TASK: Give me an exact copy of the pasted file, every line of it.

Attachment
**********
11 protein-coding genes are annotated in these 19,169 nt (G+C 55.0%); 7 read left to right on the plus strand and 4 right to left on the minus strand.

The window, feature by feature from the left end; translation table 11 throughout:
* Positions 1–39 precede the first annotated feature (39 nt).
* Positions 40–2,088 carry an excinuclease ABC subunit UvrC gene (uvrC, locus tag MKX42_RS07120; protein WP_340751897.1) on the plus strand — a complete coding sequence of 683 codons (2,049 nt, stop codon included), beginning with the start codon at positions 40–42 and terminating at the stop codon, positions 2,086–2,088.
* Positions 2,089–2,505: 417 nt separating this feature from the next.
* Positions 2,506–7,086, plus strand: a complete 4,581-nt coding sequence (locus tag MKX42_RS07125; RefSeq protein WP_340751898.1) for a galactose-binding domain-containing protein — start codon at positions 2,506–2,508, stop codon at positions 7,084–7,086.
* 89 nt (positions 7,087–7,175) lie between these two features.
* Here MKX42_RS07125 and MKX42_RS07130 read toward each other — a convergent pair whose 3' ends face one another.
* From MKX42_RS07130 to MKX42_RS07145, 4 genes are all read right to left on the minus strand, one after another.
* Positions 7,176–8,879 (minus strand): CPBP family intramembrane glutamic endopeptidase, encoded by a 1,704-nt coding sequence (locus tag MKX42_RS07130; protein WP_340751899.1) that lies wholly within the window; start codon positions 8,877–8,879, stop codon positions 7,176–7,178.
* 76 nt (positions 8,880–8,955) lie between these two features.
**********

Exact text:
11 protein-coding genes are annotated in these 19,169 nt (G+C 55.0%); 7 read left to right on the plus strand and 4 right to left on the minus strand.

The window, feature by feature from the left end; translation table 11 throughout:
* Positions 1–39 precede the first annotated feature (39 nt).
* Positions 40–2,088 carry an excinuclease ABC subunit UvrC gene (uvrC, locus tag MKX42_RS07120; protein WP_340751897.1) on the plus strand — a complete coding sequence of 683 codons (2,049 nt, stop codon included), beginning with the start codon at positions 40–42 and terminating at the stop codon, positions 2,086–2,088.
* Positions 2,089–2,505: 417 nt separating this feature from the next.
* Positions 2,506–7,086, plus strand: a complete 4,581-nt coding sequence (locus tag MKX42_RS07125; RefSeq protein WP_340751898.1) for a galactose-binding domain-containing protein — start codon at positions 2,506–2,508, stop codon at positions 7,084–7,086.
* 89 nt (positions 7,087–7,175) lie between these two features.
* Here MKX42_RS07125 and MKX42_RS07130 read toward each other — a convergent pair whose 3' ends face one another.
* From MKX42_RS07130 to MKX42_RS07145, 4 genes are all read right to left on the minus strand, one after another.
* Positions 7,176–8,879 (minus strand): CPBP family intramembrane glutamic endopeptidase, encoded by a 1,704-nt coding sequence (locus tag MKX42_RS07130; protein WP_340751899.1) that lies wholly within the window; start codon positions 8,877–8,879, stop codon positions 7,176–7,178.
* 76 nt (positions 8,880–8,955) lie between these two features.